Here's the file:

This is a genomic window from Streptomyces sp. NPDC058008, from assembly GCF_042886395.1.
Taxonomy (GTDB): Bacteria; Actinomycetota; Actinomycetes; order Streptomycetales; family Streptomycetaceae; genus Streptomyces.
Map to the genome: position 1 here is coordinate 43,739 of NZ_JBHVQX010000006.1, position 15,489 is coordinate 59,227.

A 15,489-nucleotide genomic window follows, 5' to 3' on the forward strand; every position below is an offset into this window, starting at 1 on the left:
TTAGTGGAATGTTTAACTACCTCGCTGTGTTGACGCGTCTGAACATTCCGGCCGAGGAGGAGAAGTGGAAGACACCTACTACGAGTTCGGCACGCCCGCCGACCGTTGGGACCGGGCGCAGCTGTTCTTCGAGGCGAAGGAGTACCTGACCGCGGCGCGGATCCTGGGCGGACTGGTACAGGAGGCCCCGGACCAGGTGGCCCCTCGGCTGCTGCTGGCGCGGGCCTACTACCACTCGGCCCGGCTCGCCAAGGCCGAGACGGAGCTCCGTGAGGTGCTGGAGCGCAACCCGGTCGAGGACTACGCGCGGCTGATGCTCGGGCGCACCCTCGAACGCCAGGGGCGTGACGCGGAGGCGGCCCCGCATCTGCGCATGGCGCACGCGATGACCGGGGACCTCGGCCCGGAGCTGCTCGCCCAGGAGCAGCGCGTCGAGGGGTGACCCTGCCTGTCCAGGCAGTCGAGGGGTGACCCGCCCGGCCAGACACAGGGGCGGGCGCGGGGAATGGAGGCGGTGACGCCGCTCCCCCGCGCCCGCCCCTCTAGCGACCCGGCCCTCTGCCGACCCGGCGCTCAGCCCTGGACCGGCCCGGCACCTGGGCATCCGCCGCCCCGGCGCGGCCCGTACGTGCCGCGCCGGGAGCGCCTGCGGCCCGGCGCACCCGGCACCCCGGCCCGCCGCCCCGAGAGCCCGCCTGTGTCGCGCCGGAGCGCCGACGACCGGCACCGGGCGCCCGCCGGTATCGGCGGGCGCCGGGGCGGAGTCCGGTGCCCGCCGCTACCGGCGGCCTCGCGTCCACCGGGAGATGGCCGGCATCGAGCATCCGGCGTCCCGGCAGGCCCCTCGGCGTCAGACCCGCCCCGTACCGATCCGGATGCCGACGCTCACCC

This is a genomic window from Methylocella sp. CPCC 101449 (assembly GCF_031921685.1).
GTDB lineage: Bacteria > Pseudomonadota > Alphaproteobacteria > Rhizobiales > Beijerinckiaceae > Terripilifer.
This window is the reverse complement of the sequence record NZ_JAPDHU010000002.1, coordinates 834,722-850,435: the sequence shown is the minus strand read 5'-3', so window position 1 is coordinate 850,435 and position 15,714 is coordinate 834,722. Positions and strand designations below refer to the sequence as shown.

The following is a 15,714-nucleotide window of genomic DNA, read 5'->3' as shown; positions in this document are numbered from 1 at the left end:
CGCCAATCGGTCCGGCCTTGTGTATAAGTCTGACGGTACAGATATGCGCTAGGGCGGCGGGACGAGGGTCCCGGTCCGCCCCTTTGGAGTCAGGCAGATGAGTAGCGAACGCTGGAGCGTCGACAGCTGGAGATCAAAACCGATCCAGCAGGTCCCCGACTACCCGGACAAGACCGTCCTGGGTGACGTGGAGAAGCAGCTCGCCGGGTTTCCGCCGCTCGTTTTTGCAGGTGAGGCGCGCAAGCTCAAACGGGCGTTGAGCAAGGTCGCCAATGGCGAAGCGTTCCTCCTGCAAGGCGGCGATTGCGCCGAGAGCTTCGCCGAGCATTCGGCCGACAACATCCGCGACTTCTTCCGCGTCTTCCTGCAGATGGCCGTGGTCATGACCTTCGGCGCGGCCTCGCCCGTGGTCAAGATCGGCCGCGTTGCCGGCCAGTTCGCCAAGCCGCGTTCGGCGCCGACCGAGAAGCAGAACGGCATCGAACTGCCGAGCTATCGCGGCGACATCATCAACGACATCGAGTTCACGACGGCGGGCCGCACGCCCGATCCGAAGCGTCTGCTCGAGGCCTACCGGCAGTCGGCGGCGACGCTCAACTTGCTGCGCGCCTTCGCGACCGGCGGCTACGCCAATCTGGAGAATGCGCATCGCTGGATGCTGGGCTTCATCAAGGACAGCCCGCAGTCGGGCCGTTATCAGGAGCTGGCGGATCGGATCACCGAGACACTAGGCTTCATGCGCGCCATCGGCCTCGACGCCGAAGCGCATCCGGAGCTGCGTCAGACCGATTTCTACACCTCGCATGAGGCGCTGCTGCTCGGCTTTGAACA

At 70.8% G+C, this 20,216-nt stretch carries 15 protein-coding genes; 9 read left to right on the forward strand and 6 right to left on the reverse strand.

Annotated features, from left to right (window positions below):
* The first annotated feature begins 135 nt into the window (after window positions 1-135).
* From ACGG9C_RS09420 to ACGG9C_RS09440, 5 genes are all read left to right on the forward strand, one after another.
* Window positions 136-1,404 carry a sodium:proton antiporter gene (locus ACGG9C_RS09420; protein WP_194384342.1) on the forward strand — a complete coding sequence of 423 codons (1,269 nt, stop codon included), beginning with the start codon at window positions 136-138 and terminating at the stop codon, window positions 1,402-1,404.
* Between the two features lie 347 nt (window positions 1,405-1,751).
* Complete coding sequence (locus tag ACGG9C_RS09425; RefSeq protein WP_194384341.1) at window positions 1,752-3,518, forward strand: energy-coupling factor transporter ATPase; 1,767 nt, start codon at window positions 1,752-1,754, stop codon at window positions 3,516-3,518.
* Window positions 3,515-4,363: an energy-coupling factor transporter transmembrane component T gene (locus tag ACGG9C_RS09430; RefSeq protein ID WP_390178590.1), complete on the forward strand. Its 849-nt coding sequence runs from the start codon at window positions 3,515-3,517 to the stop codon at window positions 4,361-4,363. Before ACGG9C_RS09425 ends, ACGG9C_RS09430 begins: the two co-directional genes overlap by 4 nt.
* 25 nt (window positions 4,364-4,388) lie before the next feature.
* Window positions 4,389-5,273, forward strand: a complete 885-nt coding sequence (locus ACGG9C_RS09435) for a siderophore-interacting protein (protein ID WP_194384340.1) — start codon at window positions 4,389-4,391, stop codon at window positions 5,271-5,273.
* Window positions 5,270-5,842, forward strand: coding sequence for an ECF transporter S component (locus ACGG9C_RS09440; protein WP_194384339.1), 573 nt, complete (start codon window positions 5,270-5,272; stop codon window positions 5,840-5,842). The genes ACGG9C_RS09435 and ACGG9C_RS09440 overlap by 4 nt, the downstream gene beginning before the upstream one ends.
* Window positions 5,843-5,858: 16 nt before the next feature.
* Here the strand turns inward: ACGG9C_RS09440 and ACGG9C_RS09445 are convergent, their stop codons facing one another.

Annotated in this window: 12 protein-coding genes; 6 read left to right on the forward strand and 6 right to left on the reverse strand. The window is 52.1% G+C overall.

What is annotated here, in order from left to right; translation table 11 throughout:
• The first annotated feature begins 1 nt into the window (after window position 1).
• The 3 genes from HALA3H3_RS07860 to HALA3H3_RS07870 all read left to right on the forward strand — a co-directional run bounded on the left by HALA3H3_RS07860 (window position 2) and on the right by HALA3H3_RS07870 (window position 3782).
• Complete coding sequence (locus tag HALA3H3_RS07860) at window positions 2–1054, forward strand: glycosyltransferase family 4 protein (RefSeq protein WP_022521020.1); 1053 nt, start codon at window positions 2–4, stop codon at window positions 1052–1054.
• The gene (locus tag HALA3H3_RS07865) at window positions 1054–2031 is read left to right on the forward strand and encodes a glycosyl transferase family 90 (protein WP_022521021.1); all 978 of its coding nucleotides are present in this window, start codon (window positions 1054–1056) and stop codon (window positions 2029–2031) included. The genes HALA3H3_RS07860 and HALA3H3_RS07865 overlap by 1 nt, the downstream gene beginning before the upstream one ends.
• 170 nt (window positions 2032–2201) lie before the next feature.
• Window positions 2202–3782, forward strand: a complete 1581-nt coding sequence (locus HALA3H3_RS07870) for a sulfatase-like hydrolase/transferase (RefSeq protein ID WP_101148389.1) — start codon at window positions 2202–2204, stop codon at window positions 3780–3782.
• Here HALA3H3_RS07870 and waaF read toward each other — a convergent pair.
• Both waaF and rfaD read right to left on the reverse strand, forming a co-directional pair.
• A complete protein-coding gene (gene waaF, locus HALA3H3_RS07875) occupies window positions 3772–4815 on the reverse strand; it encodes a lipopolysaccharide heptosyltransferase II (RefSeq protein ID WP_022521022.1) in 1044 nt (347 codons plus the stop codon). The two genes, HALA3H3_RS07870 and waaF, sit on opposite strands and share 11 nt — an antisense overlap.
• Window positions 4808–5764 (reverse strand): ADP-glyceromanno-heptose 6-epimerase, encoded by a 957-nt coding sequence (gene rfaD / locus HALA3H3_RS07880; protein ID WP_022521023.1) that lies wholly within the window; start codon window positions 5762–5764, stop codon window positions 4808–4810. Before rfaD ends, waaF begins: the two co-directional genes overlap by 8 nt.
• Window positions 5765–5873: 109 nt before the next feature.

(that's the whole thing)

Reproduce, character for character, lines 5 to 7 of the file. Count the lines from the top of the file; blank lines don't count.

TTAGTGGAATGTTTAACTACCTCGCTGTGTTGACGCGTCTGAACATTCCGGCCGAGGAGGAGAAGTGGAAGACACCTACTACGAGTTCGGCACGCCCGCCGACCGTTGGGACCGGGCGCAGCTGTTCTTCGAGGCGAAGGAGTACCTGACCGCGGCGCGGATCCTGGGCGGACTGGTACAGGAGGCCCCGGACCAGGTGGCCCCTCGGCTGCTGCTGGCGCGGGCCTACTACCACTCGGCCCGGCTCGCCAAGGCCGAGACGGAGCTCCGTGAGGTGCTGGAGCGCAACCCGGTCGAGGACTACGCGCGGCTGATGCTCGGGCGCACCCTCGAACGCCAGGGGCGTGACGCGGAGGCGGCCCCGCATCTGCGCATGGCGCACGCGATGACCGGGGACCTCGGCCCGGAGCTGCTCGCCCAGGAGCAGCGCGTCGAGGGGTGACCCTGCCTGTCCAGGCAGTCGAGGGGTGACCCGCCCGGCCAGACACAGGGGCGGGCGCGGGGAATGGAGGCGGTGACGCCGCTCCCCCGCGCCCGCCCCTCTAGCGACCCGGCCCTCTGCCGACCCGGCGCTCAGCCCTGGACCGGCCCGGCACCTGGGCATCCGCCGCCCCGGCGCGGCCCGTACGTGCCGCGCCGGGAGCGCCTGCGGCCCGGCGCACCCGGCACCCCGGCCCGCCGCCCCGAGAGCCCGCCTGTGTCGCGCCGGAGCGCCGACGACCGGCACCGGGCGCCCGCCGGTATCGGCGGGCGCCGGGGCGGAGTCCGGTGCCCGCCGCTACCGGCGGCCTCGCGTCCACCGGGAGATGGCCGGCATCGAGCATCCGGCGTCCCGGCAGGCCCCTCGGCGTCAGACCCGCCCCGTACCGATCCGGATGCCGACGCTCACCC

This is a genomic window from Methylocella sp. CPCC 101449 (assembly GCF_031921685.1).
GTDB lineage: Bacteria > Pseudomonadota > Alphaproteobacteria > Rhizobiales > Beijerinckiaceae > Terripilifer.